Creating a great coaching relationship

Ask a coach, what’s the ‘secret sauce’ or ingredient X in successfully coaching a client towards their goals and most will tell you: the relationship between coach and coachee.

Okay, that’s not exactly unexpected for a development process that depends on action-oriented talking and reflection between two people. However, despite the importance of the coaching relationship, there has been very little research or discussion of exactly how coaches go about building their all-important relationships.

Good news then, that Elizabeth Crosse’s paper ‘A Q Methodology Study: How Do Coaches Foster the Coaching Relationship?’ (published in the International Journal of Evidence Based Coaching and Mentoring) does just that. For all those coaches (internal and external), coach mentors and supervisors, Elizabeth will be running a one-day workshop for Maximum Coaching in February, delving into the Relationship Style Framework outlined in her paper. This blog post is a brief appetite-whetter for anyone who wants to understand and create better coaching relationships.

The Relationship Style Framework

Research participants (coaches) were asked their views and priorities on different factors in the coaching relationship, including building a ‘working alliance’, the balance of power, collaboration, goal-setting, trust, building rapport and, ultimately, how the relationship changes over time. Their responses resulted in a framework that encompasses four key perspectives on the coaching relationship, identifying four distinct styles or approaches.

  1. Equality and Exploration – Focused on exploring how the coaching relationship affects the coaching objectives, based on a process of increasing awareness and an understanding that coach and coachee are equally responsible for the relationship.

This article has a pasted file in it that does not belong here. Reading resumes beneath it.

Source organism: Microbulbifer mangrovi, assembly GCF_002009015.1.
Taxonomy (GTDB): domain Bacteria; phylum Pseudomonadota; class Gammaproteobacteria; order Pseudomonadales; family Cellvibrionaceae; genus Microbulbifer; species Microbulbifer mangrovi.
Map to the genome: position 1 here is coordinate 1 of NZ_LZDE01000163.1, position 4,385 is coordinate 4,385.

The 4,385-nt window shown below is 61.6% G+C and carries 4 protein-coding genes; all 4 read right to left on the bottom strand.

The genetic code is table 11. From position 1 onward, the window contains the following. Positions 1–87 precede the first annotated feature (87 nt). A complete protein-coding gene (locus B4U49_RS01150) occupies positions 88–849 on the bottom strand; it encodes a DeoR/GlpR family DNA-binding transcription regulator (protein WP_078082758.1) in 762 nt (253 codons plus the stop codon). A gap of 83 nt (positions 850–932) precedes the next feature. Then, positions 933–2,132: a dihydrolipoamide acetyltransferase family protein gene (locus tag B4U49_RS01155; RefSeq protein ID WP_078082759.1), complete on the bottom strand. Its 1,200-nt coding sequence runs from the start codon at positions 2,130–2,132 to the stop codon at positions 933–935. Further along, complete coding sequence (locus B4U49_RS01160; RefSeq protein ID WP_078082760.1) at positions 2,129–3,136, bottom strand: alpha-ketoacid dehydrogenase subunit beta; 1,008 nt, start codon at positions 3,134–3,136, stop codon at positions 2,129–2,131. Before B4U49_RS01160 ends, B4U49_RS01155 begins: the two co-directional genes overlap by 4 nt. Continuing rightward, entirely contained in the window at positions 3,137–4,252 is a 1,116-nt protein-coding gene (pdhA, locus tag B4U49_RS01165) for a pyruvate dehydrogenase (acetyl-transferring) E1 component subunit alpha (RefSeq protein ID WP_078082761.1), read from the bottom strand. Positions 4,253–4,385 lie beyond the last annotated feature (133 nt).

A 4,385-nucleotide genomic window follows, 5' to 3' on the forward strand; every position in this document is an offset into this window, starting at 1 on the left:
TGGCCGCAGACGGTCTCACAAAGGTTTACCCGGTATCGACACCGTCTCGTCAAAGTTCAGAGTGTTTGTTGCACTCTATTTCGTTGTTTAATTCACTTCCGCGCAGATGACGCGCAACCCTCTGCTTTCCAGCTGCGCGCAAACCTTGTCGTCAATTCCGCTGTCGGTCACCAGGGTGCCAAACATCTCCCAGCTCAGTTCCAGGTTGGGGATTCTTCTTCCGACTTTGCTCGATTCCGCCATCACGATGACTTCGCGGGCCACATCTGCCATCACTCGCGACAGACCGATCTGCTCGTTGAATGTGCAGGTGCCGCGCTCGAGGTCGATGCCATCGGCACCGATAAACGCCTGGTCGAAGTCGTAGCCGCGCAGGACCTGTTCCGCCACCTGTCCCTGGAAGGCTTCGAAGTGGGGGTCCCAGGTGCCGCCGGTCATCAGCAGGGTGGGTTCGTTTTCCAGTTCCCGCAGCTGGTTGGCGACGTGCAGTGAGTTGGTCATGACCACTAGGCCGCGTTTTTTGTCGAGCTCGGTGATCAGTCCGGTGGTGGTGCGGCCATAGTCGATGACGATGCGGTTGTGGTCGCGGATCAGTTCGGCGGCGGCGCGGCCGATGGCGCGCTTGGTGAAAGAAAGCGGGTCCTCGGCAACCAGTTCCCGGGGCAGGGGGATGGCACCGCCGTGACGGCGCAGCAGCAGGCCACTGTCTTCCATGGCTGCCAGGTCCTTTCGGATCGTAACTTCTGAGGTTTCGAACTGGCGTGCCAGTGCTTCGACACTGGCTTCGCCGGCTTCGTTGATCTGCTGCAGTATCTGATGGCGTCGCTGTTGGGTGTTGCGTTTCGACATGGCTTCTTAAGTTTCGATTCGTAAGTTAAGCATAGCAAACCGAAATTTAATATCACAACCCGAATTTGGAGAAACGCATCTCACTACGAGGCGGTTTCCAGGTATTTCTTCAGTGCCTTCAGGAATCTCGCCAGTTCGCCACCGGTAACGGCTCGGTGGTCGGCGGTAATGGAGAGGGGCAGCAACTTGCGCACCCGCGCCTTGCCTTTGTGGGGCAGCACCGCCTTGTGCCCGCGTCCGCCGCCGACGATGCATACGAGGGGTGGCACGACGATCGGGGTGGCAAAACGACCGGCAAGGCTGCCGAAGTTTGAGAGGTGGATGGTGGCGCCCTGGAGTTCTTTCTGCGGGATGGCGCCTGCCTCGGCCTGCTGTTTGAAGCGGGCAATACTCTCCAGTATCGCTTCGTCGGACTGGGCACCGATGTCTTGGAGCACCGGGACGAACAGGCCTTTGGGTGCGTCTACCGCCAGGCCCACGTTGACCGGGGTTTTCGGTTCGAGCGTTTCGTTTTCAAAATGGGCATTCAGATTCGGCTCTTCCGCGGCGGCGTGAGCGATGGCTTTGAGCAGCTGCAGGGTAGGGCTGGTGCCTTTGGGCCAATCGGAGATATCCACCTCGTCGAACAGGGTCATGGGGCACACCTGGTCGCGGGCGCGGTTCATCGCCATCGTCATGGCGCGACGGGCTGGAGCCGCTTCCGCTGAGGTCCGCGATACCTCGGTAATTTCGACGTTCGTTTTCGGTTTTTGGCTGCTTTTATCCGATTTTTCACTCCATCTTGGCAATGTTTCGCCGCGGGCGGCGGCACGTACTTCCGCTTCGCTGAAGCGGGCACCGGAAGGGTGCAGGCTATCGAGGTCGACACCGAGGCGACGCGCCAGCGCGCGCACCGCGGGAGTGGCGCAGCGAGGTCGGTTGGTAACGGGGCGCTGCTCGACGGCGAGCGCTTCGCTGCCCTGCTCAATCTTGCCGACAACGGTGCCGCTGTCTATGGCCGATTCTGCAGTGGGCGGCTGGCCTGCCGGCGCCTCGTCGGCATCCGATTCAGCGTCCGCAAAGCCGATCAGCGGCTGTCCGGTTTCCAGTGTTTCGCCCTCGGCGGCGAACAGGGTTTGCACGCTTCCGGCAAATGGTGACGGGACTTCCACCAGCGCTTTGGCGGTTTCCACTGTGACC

2. Supportively Connecting – Places the relationship before everything else, relying on it as the foundation on which the coaching is carried out. By providing acceptance, the emphasis is on interpersonal connections and a safe environment.
  3. Pragmatic and Professional – The client or coachee’s issues are central with the coach’s role based on examining and reflecting on those issues. With a  focus on process and facilitating outcomes, the coach builds the relationship as a ‘credible professional’.
  4. Empathic and Consultative – Positivity (fun, even) is seen as key and stems from careful listening and understanding of the coachee. The central tenet is to be helpful, placing emotional support at the centre of a structured coaching process and framework.

Using the Framework

Yes, each coach will have their own preferred style from the Framework, the one which best fits their own personality and preferences. But a key benefit of the Framework is that it is a lens through which a coach can better understand the client’s preferences and attitudes, and guide the coaching relationship.

In other words, you have your own way of coaching but the question is, Is your way the best fit for your client’s needs? And if not, how do you recalibrate your approach?

Naturally, this is only the briefest headline of the contents of the Relationship Style Framework. For more detail – and to explore how to use the Framework in practice – the workshop How to create great coaching relationships takes place on 16 June 2020, between 9:30am-4:30pm. You can book a place here, or if you just want to know more about what we offer on coaching, give us a call on 01582 463461– we’re here to help.

Categories: Coaching

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